following your own path will lead you to where you want

Hido - Portland, Maine
Entered on March 6, 2009
Age Group: Under 18

Following your path will lead you to where you want

In my culture, parents make decisions for their children, but I’ve never believed that. Every time I argue with my aunt, she used to say that I will bring bad luck to my family if I continue disagreeing with her. I tried to convince my aunt that I should make my own decisions because I can learn from them. I believe that you should do what you want, not what other people want you to do.

Having my mom tell me what to do is not as easy as it sounds. When I was in Kenya, I was so excited to see my mom again and also to be the only girl going to America in my family. I was seven years old when my mom and I were separated. I never saw my mom again until I was thirteen years old, but she used to call me. In my second week in America, my mom and I went to the store to buy me new clothes. By the time my mom stepped in the store, she started to go through the clothes and pick out what she wanted me to wear. I was a angry at my mom because she wanted me to wear more traditional Muslim clothing – clothes that cover from head to toe. One night I told my mom that I needed jeans because my jeans didn’t fit me anymore. She told me that she would rather die than buy jeans for me. My mom loathed jeans because it’s against our religion to wear them. My mom lets me wear jeans now because she wants to see me happy.

My mom has always wanted me to be a doctor, but I had other things in mind. I want to be a therapist, just like my aunts and uncles. Some nights my mom and I talk about school. She says being a doctor is better than being a therapist. My mom wants me to be a doctor because she has a lot of health problems. I know my mom would support me in whatever I decide to be in the future. Some people might say, be like your other siblings, but what they don’t know is that I don’t think the same as my siblings.

My mom says education never ends. I agree with her, but I have to choose where I am going to go to college. Once, I argued with my mom that I will not spend my whole life in school, and at that moment I knew that was a bad idea. My mom said that I will go twelve years of college, then go to some classes until she dies, and then I can change my mind. Some of my family members think that I will not go to college like some other Somalian girls, but they can’t read my mind; no one can. Because my mom doesn’t want me to be a therapist and I don’t want to be a doctor, I changed my mind and decided that I want to be a scientist. I do want to be a traditional Somalian girl, but also I want my future to be perfect even though that doesn’t happen often. I want my family to be proud of me, and I want to discover who I really am. Sometimes life doesn’t work as you’ve planned, but one thing you should know is that you can always find another solution.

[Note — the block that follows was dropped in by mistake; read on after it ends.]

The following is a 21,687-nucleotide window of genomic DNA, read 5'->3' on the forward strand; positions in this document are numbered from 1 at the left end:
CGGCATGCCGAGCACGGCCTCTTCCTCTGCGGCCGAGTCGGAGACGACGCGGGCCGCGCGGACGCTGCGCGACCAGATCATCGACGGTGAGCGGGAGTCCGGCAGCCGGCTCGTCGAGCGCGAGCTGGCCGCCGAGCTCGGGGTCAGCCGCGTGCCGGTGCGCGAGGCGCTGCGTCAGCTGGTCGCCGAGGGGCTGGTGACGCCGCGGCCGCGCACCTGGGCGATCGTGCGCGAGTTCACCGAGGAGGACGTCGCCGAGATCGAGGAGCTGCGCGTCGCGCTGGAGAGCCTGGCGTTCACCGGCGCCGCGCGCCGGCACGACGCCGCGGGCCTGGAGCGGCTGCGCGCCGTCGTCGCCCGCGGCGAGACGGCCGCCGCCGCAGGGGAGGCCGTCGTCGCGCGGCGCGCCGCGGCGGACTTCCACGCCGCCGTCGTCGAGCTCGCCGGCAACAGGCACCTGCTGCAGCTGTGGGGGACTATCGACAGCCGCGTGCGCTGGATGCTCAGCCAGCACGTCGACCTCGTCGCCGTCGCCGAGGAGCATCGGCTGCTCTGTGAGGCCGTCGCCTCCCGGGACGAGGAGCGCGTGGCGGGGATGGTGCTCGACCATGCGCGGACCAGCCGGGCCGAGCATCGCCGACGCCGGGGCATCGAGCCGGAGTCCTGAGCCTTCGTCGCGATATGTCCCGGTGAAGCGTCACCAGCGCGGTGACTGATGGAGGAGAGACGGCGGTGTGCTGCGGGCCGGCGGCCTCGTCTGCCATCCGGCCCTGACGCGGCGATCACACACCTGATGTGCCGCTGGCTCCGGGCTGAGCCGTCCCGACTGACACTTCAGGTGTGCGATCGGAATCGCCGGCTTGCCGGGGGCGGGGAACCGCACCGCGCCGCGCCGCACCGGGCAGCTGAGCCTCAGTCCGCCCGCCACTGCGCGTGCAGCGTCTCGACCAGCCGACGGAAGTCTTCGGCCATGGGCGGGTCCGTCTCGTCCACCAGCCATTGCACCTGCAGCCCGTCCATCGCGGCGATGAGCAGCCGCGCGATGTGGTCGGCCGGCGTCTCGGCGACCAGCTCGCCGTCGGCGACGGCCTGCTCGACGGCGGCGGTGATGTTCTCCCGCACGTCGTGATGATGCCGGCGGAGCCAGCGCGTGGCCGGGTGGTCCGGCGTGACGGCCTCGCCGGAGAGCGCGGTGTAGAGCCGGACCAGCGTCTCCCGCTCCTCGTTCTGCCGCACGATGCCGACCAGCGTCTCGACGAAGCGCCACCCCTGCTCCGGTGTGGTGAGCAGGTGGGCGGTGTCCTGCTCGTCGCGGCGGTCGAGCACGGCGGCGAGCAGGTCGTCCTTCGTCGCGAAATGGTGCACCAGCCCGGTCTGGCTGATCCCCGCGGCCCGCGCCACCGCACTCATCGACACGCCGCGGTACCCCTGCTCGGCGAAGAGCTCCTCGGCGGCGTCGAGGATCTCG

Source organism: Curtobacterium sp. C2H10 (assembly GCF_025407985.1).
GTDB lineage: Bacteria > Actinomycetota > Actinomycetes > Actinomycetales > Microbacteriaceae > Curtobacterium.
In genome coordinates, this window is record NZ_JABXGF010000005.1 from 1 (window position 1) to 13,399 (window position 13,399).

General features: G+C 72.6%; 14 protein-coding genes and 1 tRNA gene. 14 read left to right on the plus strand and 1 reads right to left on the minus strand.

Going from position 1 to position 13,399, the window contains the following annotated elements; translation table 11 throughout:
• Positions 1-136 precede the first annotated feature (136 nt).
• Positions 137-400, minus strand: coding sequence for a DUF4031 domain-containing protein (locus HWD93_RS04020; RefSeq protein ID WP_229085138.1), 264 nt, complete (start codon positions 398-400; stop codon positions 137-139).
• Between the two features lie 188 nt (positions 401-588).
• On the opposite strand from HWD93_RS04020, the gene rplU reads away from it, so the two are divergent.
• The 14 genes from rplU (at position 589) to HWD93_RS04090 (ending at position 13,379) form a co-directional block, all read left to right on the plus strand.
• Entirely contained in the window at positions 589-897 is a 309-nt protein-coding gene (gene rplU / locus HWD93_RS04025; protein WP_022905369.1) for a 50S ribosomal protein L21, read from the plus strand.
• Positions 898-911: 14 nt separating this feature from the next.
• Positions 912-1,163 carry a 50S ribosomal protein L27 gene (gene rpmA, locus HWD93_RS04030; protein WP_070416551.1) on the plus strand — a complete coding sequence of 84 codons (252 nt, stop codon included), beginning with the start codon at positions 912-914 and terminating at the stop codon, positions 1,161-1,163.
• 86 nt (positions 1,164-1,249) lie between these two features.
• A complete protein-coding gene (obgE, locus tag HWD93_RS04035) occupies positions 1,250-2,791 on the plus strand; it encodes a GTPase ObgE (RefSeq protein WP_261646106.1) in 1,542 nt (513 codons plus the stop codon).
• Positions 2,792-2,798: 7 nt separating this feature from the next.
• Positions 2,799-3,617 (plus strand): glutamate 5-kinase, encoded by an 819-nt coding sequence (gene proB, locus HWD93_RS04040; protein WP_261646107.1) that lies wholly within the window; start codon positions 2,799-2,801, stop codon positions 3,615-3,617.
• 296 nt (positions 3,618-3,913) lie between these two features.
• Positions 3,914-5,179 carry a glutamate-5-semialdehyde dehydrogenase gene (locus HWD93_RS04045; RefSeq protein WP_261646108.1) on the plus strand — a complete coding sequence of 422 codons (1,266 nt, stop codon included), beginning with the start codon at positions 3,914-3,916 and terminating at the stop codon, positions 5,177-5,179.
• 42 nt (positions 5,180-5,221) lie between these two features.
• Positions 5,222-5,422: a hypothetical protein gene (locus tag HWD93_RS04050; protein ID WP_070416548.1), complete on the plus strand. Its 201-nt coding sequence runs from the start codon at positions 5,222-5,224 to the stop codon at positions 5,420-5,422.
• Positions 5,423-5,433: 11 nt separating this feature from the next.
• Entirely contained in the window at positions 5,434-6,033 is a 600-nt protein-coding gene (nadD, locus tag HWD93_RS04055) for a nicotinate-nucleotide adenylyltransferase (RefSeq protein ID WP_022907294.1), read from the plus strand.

I believe that having to make your own decisions will help you make better decisions in the future. I may not make the best decisions, but I know that I will learn from my mistakes. People might say I am not as good as the other children, but I know which path I am taking: I am taking the path that will lead me to my dreams, the path that will change my whole life, the path that will make my wishes come true just as the falling star passes me by.